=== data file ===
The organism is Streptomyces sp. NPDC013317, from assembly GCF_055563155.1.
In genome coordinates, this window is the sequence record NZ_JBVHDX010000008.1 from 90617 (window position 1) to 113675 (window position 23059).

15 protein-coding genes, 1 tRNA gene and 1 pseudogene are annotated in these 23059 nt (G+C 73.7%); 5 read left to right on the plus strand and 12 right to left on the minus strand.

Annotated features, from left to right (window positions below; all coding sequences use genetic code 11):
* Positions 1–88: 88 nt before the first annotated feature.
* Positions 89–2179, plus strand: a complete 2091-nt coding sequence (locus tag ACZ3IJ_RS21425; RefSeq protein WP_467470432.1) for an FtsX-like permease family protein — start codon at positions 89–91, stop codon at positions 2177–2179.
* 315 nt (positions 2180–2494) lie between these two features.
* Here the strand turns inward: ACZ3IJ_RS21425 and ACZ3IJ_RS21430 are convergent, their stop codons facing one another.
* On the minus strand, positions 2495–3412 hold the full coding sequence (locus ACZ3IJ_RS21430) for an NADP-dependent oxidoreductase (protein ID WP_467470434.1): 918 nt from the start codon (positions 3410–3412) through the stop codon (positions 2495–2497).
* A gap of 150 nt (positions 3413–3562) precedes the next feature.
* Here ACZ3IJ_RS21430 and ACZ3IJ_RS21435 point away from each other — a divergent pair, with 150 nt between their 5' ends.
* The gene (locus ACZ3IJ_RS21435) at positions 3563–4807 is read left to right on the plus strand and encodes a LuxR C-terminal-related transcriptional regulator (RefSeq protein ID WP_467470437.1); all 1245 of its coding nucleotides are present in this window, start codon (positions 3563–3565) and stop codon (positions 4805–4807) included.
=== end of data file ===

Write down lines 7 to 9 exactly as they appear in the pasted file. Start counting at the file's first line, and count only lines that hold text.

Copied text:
* 315 nt (positions 2180–2494) lie between these two features.
* Here the strand turns inward: ACZ3IJ_RS21425 and ACZ3IJ_RS21430 are convergent, their stop codons facing one another.
* On the minus strand, positions 2495–3412 hold the full coding sequence (locus ACZ3IJ_RS21430) for an NADP-dependent oxidoreductase (protein ID WP_467470434.1): 918 nt from the start codon (positions 3410–3412) through the stop codon (positions 2495–2497).